Attack On Titan: The Roar Of Awakening


Reviewed by: Jennie Kermode

Attack On Titan: The Roar Of Awakening
"Whilst the titans themselves are cartoonish grotesques, scenes soaked in blood and gore still manage to disturb."

If you go into this film unprepared, you will be completely lost.

Attack On Titan is a television series based on Hajime Isayama's popular manga. This is its second season, the episodes brought together into a two hour film. The altered format means that there's a dramatic action scene every 15 minutes. Its positioning within a wider context means that knowledge of earlier events is largely assumed (there's a very quick precis at the start) whilst some plot developments are clearly present to prepare for future events not arrived at in this narrative. the result is profoundly disorientating, and the frequency with which characters themselves say the events around them make no sense does little to help. It is therefore best to set aside concerns about plot (unless you're already steeped in series lore) and concentrate instead on the superb animation, the characterisation and the bloody violence.

The setting is a land where humanity is on the brink of extinction, with people hiding inside walled cities to protect themselves from marauding titans (giant, sometimes mutated humanoids who are apparently steam-powered and who love snacking on puny humans). The principal protagonists are a boy called Eren (Y√Ľki Kaji), his adopted sister Mikasa and their friend Armin; their home town being destroyed, they find a place in an elite corps of soldiers trying to fight back. Most of these are teenagers; what adults we see are occupied with domestic work or religion, and only the fear of titans which they sometimes express does anything to dispel the illusion that this is actually just a game the young people are playing. The situation is complicated by the fact that some titans can take human form, and there are spies within the group aiding the enemy.

Although few of the characters get much in the way of introduction and the dialogue is often delivered in the frenetic style beloved of Japanese teenagers, it doesn't take long to get to know them and understand something of their concerns. The expressive animation giving them life is still more effective when it comes to the action scenes, which share that frantic pace, with frequent cuts, but communicate a lot even when images appear on the screen too briefly to be fully recognised by the conscious mind. Whilst the titans themselves are cartoonish grotesques, scenes soaked in blood and gore still manage to disturb, effectively reaching the emotions rather than relying on the imagination of the viewer to elicit real horror.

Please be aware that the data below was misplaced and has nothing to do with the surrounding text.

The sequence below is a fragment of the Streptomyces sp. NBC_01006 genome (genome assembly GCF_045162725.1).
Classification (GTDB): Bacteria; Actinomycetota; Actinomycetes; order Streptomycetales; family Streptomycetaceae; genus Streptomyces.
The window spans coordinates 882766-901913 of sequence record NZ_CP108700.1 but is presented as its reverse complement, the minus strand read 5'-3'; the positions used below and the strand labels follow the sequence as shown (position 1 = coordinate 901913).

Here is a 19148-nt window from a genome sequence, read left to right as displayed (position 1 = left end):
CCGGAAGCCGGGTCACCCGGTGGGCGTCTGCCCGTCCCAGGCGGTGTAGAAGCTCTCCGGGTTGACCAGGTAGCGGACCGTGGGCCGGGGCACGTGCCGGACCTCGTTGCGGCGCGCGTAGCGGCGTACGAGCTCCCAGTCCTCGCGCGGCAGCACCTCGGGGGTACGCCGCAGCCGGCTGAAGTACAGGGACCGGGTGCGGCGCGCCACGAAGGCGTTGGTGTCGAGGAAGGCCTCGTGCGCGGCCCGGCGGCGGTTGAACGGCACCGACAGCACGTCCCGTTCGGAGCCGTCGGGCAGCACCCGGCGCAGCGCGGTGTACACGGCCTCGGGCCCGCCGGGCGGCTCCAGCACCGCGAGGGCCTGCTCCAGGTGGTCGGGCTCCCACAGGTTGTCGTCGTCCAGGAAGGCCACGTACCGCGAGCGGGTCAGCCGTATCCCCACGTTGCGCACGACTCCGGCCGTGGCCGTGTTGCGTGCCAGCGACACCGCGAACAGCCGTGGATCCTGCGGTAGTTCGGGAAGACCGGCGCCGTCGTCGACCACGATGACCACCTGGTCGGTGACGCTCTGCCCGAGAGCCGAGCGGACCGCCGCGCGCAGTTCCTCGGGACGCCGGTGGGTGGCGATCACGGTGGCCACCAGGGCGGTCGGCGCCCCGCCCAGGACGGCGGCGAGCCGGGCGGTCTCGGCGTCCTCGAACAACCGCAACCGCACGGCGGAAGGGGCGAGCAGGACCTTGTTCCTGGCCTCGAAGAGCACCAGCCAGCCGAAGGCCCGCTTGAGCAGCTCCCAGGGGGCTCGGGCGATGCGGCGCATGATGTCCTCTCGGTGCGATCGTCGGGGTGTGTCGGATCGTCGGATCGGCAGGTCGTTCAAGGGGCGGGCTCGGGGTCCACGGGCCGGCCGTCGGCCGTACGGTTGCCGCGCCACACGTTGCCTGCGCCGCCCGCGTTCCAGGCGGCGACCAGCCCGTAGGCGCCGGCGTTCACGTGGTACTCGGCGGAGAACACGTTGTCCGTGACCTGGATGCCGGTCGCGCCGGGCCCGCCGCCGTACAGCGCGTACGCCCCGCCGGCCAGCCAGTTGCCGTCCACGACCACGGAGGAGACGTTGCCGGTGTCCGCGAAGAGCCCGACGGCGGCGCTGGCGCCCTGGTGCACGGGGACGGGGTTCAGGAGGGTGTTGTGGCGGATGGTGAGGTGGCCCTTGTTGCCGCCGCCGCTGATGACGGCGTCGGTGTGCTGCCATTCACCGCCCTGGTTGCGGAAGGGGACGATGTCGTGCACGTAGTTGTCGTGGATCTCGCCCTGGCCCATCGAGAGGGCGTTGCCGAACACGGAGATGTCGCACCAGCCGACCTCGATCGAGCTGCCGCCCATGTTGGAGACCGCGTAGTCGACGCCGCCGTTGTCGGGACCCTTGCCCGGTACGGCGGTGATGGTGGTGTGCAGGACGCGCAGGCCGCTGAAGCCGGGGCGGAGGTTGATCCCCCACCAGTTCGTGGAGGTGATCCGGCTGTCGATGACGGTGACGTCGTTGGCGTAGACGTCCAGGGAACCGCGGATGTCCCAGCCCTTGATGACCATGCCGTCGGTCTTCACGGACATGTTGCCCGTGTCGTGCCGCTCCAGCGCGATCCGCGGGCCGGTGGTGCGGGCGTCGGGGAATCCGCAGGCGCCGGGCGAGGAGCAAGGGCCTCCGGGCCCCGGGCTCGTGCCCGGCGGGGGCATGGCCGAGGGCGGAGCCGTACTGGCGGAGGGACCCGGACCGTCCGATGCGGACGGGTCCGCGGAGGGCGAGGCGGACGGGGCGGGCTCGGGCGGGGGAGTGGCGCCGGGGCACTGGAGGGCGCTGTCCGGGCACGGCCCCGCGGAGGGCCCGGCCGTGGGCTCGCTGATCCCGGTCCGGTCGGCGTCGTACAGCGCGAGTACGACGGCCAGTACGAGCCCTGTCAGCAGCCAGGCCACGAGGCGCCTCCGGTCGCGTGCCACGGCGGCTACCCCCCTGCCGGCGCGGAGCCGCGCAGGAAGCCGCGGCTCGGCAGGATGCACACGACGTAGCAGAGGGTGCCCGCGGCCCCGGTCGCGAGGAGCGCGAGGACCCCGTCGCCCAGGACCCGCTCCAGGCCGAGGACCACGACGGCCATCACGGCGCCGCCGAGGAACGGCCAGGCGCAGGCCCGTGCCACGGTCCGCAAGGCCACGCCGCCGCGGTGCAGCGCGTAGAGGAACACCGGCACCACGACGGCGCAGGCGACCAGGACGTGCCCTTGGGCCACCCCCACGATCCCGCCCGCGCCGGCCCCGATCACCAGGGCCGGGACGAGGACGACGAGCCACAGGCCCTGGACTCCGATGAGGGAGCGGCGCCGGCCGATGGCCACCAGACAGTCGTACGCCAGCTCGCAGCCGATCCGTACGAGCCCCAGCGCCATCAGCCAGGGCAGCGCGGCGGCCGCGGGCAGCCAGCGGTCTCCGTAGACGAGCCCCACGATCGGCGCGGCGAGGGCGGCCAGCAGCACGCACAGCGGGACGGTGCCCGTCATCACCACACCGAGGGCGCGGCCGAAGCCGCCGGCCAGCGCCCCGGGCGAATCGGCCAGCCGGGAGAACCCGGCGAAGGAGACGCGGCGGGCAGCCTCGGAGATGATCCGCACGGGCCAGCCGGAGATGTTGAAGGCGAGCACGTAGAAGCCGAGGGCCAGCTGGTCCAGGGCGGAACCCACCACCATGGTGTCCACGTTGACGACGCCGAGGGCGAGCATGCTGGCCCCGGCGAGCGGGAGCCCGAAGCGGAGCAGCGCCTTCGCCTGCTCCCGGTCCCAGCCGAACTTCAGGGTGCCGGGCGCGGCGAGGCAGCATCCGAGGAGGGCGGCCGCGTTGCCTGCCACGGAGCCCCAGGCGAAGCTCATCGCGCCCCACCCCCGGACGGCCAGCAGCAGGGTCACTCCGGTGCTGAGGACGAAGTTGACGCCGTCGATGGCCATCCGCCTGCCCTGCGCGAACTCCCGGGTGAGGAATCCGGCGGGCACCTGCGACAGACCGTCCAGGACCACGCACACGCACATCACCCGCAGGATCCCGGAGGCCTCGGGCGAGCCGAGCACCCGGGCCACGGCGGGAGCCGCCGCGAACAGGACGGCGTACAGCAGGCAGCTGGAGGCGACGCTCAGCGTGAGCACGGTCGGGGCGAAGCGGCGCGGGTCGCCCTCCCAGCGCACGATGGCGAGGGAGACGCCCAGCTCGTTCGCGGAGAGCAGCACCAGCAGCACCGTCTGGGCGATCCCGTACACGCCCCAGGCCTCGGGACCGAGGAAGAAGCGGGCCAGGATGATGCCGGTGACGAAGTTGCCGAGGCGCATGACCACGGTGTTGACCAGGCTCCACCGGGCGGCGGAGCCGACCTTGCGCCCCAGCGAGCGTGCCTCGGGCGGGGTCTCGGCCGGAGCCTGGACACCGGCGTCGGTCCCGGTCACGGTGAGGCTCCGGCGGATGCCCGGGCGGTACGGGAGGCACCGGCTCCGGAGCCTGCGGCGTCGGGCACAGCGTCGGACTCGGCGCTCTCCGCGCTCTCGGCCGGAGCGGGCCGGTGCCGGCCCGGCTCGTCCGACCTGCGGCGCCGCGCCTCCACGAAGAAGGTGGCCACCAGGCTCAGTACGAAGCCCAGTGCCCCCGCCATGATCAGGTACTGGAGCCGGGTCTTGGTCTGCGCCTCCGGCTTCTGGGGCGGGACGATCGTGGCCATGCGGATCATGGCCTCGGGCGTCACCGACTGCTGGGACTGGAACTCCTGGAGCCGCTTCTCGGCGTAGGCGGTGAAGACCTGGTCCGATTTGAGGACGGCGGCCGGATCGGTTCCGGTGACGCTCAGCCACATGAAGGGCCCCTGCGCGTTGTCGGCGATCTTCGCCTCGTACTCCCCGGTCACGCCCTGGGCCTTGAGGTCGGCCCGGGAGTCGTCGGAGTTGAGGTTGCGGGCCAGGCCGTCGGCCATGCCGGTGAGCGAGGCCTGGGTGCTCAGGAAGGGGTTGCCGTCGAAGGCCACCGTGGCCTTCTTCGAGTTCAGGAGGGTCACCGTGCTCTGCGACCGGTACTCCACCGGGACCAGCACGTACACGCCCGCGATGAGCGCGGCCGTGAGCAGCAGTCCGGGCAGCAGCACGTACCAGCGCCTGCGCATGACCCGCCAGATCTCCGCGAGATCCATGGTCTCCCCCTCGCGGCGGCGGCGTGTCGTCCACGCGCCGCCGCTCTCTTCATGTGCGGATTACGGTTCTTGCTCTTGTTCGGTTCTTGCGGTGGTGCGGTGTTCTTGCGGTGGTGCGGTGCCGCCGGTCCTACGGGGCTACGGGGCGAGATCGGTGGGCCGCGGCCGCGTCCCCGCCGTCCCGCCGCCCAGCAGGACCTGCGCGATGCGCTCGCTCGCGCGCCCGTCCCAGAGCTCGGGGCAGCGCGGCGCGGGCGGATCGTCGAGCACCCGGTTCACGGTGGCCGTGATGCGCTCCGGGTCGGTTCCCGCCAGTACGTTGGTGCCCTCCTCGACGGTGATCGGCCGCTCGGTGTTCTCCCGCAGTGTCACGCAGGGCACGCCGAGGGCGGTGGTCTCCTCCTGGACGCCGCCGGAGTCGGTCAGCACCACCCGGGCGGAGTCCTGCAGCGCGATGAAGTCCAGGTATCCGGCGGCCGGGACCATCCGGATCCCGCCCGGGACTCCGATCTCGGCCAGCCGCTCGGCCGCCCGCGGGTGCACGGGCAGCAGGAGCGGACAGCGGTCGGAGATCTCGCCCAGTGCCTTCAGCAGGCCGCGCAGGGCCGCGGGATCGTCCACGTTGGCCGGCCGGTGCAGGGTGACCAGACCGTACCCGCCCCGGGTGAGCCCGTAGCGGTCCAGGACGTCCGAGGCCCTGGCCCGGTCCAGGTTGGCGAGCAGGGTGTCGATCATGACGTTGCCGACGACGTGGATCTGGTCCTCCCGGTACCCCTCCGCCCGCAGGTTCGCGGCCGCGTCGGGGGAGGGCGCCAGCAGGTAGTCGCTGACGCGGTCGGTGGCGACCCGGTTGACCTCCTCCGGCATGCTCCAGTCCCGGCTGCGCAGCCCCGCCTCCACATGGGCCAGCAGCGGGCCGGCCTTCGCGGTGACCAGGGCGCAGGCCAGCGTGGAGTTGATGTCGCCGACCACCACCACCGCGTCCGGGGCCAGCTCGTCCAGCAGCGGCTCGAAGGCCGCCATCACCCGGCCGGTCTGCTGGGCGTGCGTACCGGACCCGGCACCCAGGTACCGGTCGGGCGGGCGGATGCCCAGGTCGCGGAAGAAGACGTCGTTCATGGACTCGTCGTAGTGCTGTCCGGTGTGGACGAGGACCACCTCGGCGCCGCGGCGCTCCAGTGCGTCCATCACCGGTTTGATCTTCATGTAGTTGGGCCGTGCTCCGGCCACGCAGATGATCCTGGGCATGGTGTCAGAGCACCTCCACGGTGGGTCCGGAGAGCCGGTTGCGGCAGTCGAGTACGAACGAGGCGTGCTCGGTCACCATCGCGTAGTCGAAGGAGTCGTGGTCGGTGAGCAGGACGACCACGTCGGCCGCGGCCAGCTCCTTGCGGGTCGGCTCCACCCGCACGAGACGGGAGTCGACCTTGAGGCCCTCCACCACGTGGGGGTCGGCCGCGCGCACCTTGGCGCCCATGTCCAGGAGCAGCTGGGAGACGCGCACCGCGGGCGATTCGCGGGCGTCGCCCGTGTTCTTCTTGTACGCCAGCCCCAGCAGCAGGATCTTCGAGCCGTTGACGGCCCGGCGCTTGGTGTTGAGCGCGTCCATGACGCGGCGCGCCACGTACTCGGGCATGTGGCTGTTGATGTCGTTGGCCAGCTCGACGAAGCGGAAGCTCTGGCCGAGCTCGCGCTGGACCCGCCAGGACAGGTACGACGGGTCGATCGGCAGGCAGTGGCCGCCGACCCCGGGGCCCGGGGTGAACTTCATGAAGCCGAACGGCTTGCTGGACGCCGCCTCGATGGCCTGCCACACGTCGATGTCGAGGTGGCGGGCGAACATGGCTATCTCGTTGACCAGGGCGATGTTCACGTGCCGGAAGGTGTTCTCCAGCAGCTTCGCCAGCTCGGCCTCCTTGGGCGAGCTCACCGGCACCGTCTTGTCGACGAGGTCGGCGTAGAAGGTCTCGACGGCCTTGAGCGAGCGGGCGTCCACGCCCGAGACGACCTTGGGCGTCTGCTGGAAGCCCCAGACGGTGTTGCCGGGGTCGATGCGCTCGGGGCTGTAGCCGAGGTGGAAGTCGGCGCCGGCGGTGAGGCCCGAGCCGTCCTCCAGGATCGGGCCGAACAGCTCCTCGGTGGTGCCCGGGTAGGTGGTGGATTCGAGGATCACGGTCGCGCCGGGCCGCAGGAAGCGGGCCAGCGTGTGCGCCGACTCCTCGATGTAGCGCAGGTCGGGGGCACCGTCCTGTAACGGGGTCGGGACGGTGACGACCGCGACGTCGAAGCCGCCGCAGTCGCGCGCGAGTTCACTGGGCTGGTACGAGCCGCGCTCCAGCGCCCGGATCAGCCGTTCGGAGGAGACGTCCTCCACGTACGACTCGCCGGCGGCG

This isn't a film that's intended to be realistic, yet it still manages to thrill. The story suffers somewhat from its episodic shape but it's easy enough to root for the (literally) little guys up against monsters, and although the revelations that arrive at the end are neither as surprising nor as profound as the writers seem to expect, there's enough here to satisfy the target audience. It's a production well suited to the big screen and likely to be very much enjoyed there.

Coming to selected cinemas in UK & Ireland for one-night-only on 21st February 2018. Plus, there'll be a very special screening of the film as part of the Glasgow Film Festival on 1st March 2018.

Reviewed on: 17 Feb 2018
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Survey Corps members are faced with a second Titan invasion.

Director: Masashi Koizuka

Writer: Hajime Isayama, Yasuko Kobayashi

Starring: Yuki Kaji, Yu Ishikawa, Hiroshi Kamiya

Year: 2018

Runtime: 120 minutes

Country: Japan


Glasgow 2018

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